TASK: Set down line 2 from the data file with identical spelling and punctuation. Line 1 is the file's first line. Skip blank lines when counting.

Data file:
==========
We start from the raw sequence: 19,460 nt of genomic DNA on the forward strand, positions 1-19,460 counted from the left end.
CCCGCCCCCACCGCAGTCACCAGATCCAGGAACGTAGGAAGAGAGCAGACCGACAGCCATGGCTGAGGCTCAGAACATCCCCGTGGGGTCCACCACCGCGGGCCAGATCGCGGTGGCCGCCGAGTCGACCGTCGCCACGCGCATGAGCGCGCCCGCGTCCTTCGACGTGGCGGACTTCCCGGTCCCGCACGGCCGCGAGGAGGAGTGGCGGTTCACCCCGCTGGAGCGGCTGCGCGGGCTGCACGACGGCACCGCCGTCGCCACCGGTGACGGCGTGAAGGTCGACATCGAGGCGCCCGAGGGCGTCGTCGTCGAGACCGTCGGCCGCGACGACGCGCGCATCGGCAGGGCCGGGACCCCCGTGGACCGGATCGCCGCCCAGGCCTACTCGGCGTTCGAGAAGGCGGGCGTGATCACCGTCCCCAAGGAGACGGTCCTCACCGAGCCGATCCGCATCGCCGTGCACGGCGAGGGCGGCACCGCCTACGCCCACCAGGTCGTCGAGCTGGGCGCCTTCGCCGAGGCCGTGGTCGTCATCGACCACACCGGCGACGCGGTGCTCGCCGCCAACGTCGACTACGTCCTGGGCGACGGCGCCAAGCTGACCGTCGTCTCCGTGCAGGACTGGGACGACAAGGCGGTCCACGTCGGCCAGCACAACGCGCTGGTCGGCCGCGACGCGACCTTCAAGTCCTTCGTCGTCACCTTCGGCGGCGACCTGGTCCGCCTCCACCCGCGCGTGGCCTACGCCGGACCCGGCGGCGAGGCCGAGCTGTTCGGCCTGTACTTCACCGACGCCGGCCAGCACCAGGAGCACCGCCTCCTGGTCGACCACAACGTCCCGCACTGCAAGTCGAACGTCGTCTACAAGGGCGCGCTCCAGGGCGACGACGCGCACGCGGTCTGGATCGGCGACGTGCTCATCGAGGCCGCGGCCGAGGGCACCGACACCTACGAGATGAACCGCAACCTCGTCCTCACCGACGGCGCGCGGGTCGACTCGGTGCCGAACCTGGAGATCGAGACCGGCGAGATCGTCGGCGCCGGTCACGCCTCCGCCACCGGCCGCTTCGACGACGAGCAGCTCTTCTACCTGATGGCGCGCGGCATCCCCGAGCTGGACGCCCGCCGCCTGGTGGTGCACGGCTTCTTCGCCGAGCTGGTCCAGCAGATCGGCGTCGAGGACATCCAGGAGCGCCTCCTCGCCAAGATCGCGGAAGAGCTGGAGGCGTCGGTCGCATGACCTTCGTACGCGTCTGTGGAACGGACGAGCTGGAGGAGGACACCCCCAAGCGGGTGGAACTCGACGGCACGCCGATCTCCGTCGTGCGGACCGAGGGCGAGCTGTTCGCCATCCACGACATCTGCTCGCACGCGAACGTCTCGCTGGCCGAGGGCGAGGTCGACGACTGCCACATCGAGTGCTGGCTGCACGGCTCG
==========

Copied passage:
CCCGCCCCCACCGCAGTCACCAGATCCAGGAACGTAGGAAGAGAGCAGACCGACAGCCATGGCTGAGGCTCAGAACATCCCCGTGGGGTCCACCACCGCGGGCCAGATCGCGGTGGCCGCCGAGTCGACCGTCGCCACGCGCATGAGCGCGCCCGCGTCCTTCGACGTGGCGGACTTCCCGGTCCCGCACGGCCGCGAGGAGGAGTGGCGGTTCACCCCGCTGGAGCGGCTGCGCGGGCTGCACGACGGCACCGCCGTCGCCACCGGTGACGGCGTGAAGGTCGACATCGAGGCGCCCGAGGGCGTCGTCGTCGAGACCGTCGGCCGCGACGACGCGCGCATCGGCAGGGCCGGGACCCCCGTGGACCGGATCGCCGCCCAGGCCTACTCGGCGTTCGAGAAGGCGGGCGTGATCACCGTCCCCAAGGAGACGGTCCTCACCGAGCCGATCCGCATCGCCGTGCACGGCGAGGGCGGCACCGCCTACGCCCACCAGGTCGTCGAGCTGGGCGCCTTCGCCGAGGCCGTGGTCGTCATCGACCACACCGGCGACGCGGTGCTCGCCGCCAACGTCGACTACGTCCTGGGCGACGGCGCCAAGCTGACCGTCGTCTCCGTGCAGGACTGGGACGACAAGGCGGTCCACGTCGGCCAGCACAACGCGCTGGTCGGCCGCGACGCGACCTTCAAGTCCTTCGTCGTCACCTTCGGCGGCGACCTGGTCCGCCTCCACCCGCGCGTGGCCTACGCCGGACCCGGCGGCGAGGCCGAGCTGTTCGGCCTGTACTTCACCGACGCCGGCCAGCACCAGGAGCACCGCCTCCTGGTCGACCACAACGTCCCGCACTGCAAGTCGAACGTCGTCTACAAGGGCGCGCTCCAGGGCGACGACGCGCACGCGGTCTGGATCGGCGACGTGCTCATCGAGGCCGCGGCCGAGGGCACCGACACCTACGAGATGAACCGCAACCTCGTCCTCACCGACGGCGCGCGGGTCGACTCGGTGCCGAACCTGGAGATCGAGACCGGCGAGATCGTCGGCGCCGGTCACGCCTCCGCCACCGGCCGCTTCGACGACGAGCAGCTCTTCTACCTGATGGCGCGCGGCATCCCCGAGCTGGACGCCCGCCGCCTGGTGGTGCACGGCTTCTTCGCCGAGCTGGTCCAGCAGATCGGCGTCGAGGACATCCAGGAGCGCCTCCTCGCCAAGATCGCGGAAGAGCTGGAGGCGTCGGTCGCATGACCTTCGTACGCGTCTGTGGAACGGACGAGCTGGAGGAGGACACCCCCAAGCGGGTGGAACTCGACGGCACGCCGATCTCCGTCGTGCGGACCGAGGGCGAGCTGTTCGCCATCCACGACATCTGCTCGCACGCGAACGTCTCGCTGGCCGAGGGCGAGGTCGACGACTGCCACATCGAGTGCTGGCTGCACGGCTCG